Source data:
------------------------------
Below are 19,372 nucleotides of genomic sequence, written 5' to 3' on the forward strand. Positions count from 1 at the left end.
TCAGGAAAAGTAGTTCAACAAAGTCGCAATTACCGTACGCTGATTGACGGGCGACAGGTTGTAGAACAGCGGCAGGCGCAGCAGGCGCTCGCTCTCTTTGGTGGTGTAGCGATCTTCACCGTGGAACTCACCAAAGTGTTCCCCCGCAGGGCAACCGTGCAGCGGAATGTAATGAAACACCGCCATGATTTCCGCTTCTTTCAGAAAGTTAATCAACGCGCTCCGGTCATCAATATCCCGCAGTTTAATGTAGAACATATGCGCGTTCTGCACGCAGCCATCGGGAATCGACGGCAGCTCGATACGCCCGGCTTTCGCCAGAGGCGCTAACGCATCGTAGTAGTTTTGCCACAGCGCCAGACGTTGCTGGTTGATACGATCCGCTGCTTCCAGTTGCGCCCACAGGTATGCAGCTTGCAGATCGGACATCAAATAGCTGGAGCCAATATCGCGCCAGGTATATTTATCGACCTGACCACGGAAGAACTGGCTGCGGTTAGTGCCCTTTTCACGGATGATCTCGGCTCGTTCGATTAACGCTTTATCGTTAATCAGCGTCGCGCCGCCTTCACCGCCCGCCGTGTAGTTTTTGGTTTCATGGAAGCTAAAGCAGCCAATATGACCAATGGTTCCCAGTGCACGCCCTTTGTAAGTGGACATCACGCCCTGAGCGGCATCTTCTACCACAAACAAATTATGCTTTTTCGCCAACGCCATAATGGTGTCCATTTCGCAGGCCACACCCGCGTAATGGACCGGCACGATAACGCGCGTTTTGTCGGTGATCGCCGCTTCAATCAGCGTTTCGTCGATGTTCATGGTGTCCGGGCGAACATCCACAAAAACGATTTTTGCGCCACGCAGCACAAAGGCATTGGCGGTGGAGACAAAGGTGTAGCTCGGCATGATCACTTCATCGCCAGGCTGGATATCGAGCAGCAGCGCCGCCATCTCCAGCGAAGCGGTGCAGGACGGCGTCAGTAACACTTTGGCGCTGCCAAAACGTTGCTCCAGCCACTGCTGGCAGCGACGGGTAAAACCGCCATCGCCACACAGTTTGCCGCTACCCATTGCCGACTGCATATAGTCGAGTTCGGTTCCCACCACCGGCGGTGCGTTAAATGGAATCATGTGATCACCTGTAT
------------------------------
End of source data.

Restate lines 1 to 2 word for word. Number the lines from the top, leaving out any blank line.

Below are 19,372 nucleotides of genomic sequence, written 5' to 3' on the forward strand. Positions count from 1 at the left end.
TCAGGAAAAGTAGTTCAACAAAGTCGCAATTACCGTACGCTGATTGACGGGCGACAGGTTGTAGAACAGCGGCAGGCGCAGCAGGCGCTCGCTCTCTTTGGTGGTGTAGCGATCTTCACCGTGGAACTCACCAAAGTGTTCCCCCGCAGGGCAACCGTGCAGCGGAATGTAATGAAACACCGCCATGATTTCCGCTTCTTTCAGAAAGTTAATCAACGCGCTCCGGTCATCAATATCCCGCAGTTTAATGTAGAACATATGCGCGTTCTGCACGCAGCCATCGGGAATCGACGGCAGCTCGATACGCCCGGCTTTCGCCAGAGGCGCTAACGCATCGTAGTAGTTTTGCCACAGCGCCAGACGTTGCTGGTTGATACGATCCGCTGCTTCCAGTTGCGCCCACAGGTATGCAGCTTGCAGATCGGACATCAAATAGCTGGAGCCAATATCGCGCCAGGTATATTTATCGACCTGACCACGGAAGAACTGGCTGCGGTTAGTGCCCTTTTCACGGATGATCTCGGCTCGTTCGATTAACGCTTTATCGTTAATCAGCGTCGCGCCGCCTTCACCGCCCGCCGTGTAGTTTTTGGTTTCATGGAAGCTAAAGCAGCCAATATGACCAATGGTTCCCAGTGCACGCCCTTTGTAAGTGGACATCACGCCCTGAGCGGCATCTTCTACCACAAACAAATTATGCTTTTTCGCCAACGCCATAATGGTGTCCATTTCGCAGGCCACACCCGCGTAATGGACCGGCACGATAACGCGCGTTTTGTCGGTGATCGCCGCTTCAATCAGCGTTTCGTCGATGTTCATGGTGTCCGGGCGAACATCCACAAAAACGATTTTTGCGCCACGCAGCACAAAGGCATTGGCGGTGGAGACAAAGGTGTAGCTCGGCATGATCACTTCATCGCCAGGCTGGATATCGAGCAGCAGCGCCGCCATCTCCAGCGAAGCGGTGCAGGACGGCGTCAGTAACACTTTGGCGCTGCCAAAACGTTGCTCCAGCCACTGCTGGCAGCGACGGGTAAAACCGCCATCGCCACACAGTTTGCCGCTACCCATTGCCGACTGCATATAGTCGAGTTCGGTTCCCACCACCGGCGGTGCGTTAAATGGAATCATGTGATCACCTGTAT